Get Students to Reflect on the Logical Fallacies in Arguments

3 min read

Technology has transformed the way our learners share their opinions and argue. Not only do our learners observe arguments daily on their social networks, but they often participate. Our learners need to learn how to argue more intelligently, which is why in my book, Digital Learning Strategies: 10 Ways to Launch EdTech Missions, students are sent on the mission to engage in a thought-provoking online debate with their peers.
When our students want to state their opinions on their social networks, they have access to a worldwide audience. Additionally, most social networks focus on visuals and multimedia versus text. Many social networks limit the number of characters or promote less text. This means our learners have to share complex thinking and feelings about issues in short posts, usually 250 characters or less. Others respond and the debate ensues through comments or additional posts.
If you observe digital debates you will notice the broken logic. Arguments on social media are full of logical fallacies. Our learners need to be able to recognize the broken logic in their arguments in order to reflect on their beliefs and think critically about why they form opinions. The following are resources and activities I share with my students to get them to evaluate logical fallacies in order to complete the mission to Debate the Issues, Don’t Diss People. This would be a Mission Prep activity. After we evaluated some of the resources below, students created logical fallacies using Makebeliefs. See one example below.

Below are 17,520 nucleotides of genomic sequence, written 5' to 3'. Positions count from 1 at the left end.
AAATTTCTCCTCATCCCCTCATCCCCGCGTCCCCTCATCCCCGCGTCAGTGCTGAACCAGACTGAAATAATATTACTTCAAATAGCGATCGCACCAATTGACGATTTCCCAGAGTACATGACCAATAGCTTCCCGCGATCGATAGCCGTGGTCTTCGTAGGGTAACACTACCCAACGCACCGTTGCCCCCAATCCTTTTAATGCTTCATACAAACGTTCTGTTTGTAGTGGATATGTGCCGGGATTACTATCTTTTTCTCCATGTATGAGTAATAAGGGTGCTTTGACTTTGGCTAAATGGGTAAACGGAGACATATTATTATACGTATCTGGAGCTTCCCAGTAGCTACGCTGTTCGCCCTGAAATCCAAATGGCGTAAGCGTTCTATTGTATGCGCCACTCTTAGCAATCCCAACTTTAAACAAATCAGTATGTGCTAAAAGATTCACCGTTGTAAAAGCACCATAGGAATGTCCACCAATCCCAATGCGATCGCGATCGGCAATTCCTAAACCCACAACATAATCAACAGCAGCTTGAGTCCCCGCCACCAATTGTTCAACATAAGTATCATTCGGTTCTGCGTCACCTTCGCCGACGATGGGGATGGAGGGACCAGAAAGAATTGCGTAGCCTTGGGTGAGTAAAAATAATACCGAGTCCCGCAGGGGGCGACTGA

• I created this Frayer Model (download the pdf) for students to explore the logical fallacies resources below. Students worked in small groups to become experts for their assigned logical fallacies and filled out the Frayer Model. Then the groups exchanged their expertise with the other groups who took notes. In each group one student read aloud the definition, another shared the written example, one introduced the visual, and one played the video. The final activity was to create a logical fallacies comic.

  • Check out this playlist of 6 critical thinking videos. Each is short and explains critical thinking and logical fallacies in an engaging way.
  • This video uses clips from Subway commercials to demonstrate different logical fallacies.
  • This video uses clips from the tv show, Friends, to demonstrate logical fallacies.
Visuals and Infographics

Challenge– Encourage students to evaluate the common logical fallacies so that they make stronger arguments.

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